I'm posting here in order to agree with Seumas Milne. You'd better read that again. Yes, it says what you thought it said. I'm posting here in order to agree with Seumas Milne. Writing about the terrorism bill, published yesterday, he says:
[U]nder the terms of the bill, anyone who voices support for armed resistance to any state or occupation, however repressive or illegitimate, will be committing a criminal offence carrying a seven-year prison sentence - so long as members of the public might reasonably regard it as direct or indirect encouragement. Terrorism is not defined in the bill as, say, indiscriminate attacks on civilians, let alone an assault on civilian targets by states - but as any politically motivated violence against people, property or electronic systems anywhere in the world. This is not only an assault on freedom of speech and debate about the most contentious subject in global politics. It also makes a criminal offence out of a belief shared by almost every society, religion or philosophy throughout history: namely, that people have the right to take up arms against tyranny and foreign occupation. Clarke made clear on Tuesday that this was exactly his intention. He could not, he said, think of any situation in the world where "violence would be justified to bring about change".Where I agree with Seumas - assuming his characterization of what the bill will enable is accurate - is that criminalizing support for armed resistance against tyranny is morally indefensible, and if that were to lead to prosecutions and imprisonment the new law would be an instrument of injustice. There is a fundamental right to resistance, including taking up arms, against tyranny. It is not support for terrorism to believe this. John Locke did. In the context of the times, Milne allows himself a convenient elision in talking of a right to take up arms not only against tyranny but also against 'foreign occupation'. That right doesn't apply if the foreigners in question are where they are at the request of the legitimate, democratically elected, government of the country in question. Still, the basic point here stands.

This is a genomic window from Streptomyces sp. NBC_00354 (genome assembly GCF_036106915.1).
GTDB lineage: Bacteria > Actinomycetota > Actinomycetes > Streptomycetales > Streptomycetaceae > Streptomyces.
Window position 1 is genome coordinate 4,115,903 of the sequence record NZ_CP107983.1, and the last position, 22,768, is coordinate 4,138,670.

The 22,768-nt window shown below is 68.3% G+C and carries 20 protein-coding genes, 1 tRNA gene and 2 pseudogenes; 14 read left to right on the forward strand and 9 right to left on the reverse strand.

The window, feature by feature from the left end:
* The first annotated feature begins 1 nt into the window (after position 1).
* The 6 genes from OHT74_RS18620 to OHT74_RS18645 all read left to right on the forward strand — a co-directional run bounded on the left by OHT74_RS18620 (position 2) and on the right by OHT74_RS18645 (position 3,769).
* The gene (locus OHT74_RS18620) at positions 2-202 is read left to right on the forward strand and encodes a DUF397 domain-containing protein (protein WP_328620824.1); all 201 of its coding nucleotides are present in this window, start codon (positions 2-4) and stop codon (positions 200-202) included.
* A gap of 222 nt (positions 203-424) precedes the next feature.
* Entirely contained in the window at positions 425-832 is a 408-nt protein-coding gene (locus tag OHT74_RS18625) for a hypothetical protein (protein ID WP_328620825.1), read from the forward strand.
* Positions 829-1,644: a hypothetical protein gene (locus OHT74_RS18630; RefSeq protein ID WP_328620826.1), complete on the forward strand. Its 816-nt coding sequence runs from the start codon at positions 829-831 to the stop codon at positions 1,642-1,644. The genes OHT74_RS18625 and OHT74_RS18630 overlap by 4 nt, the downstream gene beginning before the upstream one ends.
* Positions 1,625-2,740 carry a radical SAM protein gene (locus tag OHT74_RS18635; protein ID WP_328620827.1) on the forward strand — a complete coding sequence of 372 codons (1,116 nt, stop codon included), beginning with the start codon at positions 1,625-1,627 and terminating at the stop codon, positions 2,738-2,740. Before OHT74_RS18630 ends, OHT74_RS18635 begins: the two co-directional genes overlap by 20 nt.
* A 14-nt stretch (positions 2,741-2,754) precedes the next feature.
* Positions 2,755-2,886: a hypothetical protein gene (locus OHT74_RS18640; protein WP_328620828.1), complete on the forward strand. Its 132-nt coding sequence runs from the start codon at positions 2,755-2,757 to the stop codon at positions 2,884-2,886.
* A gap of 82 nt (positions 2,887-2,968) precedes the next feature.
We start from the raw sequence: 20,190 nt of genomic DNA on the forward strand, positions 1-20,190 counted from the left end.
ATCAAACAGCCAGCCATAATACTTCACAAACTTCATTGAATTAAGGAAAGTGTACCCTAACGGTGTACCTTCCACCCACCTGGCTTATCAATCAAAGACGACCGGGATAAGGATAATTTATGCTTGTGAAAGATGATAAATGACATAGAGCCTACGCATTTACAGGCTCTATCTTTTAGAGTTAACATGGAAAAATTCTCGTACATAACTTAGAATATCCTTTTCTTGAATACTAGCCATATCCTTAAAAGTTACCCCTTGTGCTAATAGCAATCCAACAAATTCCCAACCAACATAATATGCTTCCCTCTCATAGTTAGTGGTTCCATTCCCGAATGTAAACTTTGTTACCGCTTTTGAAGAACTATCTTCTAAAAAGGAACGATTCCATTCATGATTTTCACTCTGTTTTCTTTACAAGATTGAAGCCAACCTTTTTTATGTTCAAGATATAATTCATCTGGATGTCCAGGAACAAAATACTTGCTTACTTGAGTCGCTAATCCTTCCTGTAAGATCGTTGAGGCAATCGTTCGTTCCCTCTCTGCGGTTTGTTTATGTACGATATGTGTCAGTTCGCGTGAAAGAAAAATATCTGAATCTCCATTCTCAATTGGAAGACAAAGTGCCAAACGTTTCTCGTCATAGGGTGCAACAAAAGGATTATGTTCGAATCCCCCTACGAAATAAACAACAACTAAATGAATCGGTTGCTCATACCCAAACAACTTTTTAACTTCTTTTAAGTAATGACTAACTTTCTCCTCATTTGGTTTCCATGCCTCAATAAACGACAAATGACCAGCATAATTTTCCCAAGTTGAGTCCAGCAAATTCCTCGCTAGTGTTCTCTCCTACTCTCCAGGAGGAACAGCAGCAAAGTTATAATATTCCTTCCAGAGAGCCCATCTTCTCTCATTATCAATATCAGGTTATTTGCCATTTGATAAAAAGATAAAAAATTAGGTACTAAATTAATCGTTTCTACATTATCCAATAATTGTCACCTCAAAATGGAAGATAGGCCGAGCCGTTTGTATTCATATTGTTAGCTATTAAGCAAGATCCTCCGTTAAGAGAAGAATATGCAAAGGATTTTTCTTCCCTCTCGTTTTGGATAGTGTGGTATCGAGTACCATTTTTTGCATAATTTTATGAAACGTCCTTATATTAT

What may be also be said, however, is that for all its validity the point comes less well from anyone who, in face of actual terrorism - as involving 'indiscriminate attacks on civilians' - inclines towards muddying the distinction between legitimate resistance against tyranny and just such indiscriminate attacks, or who is given to making apologetic noises about the latter, or who is continually providing space, on the pages of which he is the editor, to others making those apologetic noises. This is an observation ad hominem, but none the worse for being so. I've already endorsed a core point in what Seumas Milne says. But it is relevant that he is less well placed to argue for it than others would be who write more unambiguously than he does on these matters. Even in this piece, in what follows the passage I've quoted, you get the following:
[The new law] is aimed not just at those who praise bomb attacks on the London tube, but at Muslims and others who believe that Palestinians, Iraqis, Afghans and others have a right to resist occupation.And:
[Hizb ut-Tahrir] condemned both the London bombings and the 9/11 attacks. It does not, however, condemn armed resistance in Iraq and Palestine, which is how the government plans to catch it.Seumas only neglects to note that in Palestine and Iraq today 'armed resistance' has involved the deliberate murder of civilians. We already know what he thinks about this: 'cruel, but...'
(See also David T who engages with another aspect of Milne's article.)